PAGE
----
The story is told that when he was principal of Alpena High School, students played a joke on him by placing a baby in his lap and calling him “Pop.” He liked the sound of it and played along. Afterward, he was seldom called anything else.
Churm learned from another teacher that Grand Rapids soon would be opening a new high school on the corner of Hall and Jefferson. He applied to become its athletic director and was hired. When South High opened in 1915, Pop Churm was its football, basketball, track, and cross country coach. Eventually, he would hire others to coach football and basketball, but Churm would continue to coach track, the sport he loved best.
Along the way, Churm also taught American history and government, and served as senior class advisor. In 1928, Churm added a new member to his track team, Junior Ford. The team would win city championships each of Ford’s four years. And Churm would be coach, teacher, and advisor to Junior through his high school years.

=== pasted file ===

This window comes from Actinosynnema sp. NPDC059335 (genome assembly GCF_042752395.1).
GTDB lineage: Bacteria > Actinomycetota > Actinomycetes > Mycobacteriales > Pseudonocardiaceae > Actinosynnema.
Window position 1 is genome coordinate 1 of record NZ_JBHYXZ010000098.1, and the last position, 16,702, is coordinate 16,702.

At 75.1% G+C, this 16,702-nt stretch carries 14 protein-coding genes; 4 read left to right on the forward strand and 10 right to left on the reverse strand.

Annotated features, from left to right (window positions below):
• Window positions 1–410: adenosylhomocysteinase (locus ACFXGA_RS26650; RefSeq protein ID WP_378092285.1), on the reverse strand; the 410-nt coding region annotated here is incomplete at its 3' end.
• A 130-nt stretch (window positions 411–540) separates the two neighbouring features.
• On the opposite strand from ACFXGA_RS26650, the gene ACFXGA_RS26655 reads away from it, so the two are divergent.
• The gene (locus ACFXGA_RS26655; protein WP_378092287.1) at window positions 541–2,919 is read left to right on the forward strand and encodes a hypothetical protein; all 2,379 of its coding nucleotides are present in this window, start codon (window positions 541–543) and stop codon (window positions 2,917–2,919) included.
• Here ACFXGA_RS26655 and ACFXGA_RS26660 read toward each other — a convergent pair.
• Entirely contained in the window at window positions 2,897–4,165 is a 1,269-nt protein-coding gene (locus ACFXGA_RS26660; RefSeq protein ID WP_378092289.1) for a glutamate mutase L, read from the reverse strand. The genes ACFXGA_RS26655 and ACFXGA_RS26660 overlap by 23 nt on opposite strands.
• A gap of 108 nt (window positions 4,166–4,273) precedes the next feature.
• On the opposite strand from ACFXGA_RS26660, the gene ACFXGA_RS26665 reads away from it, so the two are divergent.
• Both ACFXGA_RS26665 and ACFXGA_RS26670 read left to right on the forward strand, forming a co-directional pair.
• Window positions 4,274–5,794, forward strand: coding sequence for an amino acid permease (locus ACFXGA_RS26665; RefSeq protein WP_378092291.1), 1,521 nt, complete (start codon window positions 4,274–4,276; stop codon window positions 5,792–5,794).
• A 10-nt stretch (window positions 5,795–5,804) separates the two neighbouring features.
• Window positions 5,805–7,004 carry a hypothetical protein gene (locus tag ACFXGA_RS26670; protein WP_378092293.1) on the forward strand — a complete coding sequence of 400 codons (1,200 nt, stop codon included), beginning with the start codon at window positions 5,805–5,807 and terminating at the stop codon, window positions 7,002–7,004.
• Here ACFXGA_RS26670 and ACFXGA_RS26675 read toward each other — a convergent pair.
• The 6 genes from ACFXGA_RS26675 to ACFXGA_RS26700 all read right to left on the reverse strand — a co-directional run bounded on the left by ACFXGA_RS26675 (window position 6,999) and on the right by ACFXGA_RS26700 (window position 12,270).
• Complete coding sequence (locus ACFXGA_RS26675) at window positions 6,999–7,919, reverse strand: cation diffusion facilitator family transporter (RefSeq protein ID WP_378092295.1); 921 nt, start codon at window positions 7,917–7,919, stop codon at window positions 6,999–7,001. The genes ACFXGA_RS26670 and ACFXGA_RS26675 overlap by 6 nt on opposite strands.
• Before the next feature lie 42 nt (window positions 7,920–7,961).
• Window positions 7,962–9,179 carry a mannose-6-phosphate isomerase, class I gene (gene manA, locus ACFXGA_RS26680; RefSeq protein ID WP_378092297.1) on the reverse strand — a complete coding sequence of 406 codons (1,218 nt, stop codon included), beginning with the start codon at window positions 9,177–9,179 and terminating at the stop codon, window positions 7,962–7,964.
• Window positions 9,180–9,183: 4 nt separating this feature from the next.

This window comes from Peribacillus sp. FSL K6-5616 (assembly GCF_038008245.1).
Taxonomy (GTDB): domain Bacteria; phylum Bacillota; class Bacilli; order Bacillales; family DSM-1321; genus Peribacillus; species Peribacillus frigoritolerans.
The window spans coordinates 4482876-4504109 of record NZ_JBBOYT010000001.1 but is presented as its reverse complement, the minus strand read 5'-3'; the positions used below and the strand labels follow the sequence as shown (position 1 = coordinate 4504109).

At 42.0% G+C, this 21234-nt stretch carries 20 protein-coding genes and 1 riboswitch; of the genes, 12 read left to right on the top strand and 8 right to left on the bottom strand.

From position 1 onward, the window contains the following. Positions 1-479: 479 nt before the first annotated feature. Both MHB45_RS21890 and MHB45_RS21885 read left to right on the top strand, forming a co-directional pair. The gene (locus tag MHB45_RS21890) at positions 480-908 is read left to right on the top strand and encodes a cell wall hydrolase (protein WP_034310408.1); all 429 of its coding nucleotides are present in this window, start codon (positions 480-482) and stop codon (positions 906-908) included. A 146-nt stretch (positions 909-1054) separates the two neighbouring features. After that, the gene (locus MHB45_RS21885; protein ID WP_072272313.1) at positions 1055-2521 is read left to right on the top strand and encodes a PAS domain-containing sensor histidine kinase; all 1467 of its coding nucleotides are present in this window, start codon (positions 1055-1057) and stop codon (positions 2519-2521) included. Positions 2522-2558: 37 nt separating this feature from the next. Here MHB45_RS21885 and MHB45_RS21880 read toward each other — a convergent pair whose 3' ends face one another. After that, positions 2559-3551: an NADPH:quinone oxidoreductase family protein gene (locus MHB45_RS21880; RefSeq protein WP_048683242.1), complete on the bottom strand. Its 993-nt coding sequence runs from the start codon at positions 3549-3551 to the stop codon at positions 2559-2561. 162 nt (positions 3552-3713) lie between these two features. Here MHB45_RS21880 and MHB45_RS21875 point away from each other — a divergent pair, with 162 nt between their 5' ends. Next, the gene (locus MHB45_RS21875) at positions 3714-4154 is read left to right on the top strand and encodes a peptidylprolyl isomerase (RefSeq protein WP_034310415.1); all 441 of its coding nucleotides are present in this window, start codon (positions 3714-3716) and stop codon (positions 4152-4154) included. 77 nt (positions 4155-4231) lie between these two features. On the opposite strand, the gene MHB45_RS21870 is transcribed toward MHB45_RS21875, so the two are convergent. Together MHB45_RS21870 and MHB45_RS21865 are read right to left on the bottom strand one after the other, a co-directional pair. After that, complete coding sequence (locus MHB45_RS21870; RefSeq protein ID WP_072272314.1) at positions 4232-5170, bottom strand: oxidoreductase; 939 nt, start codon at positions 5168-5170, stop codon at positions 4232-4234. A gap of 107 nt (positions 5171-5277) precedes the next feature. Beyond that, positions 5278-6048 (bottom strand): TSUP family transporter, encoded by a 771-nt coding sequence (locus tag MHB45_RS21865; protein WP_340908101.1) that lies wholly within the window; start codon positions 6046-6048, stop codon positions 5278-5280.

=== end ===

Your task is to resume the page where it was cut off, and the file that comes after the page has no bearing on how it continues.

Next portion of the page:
“Jerry was always honest and dependable,” Pop Churm recounted. “He was quiet and everybody always liked him. He wasn’t ever selfish, and he isn’t vain at all.” Reflecting on Ford’s success, Churm said, “It just goes to show that if you have character and decency and honesty, you’ll get ahead.”
Pop Churm served at South High until 1953, when he retired. He died in 1978, aged 91. President Ford remembered him as “…the very best. Pop was loved, respected, and followed because he always stood tall and strong for what was right. He epitomized character, compassion, leadership and patriotism.”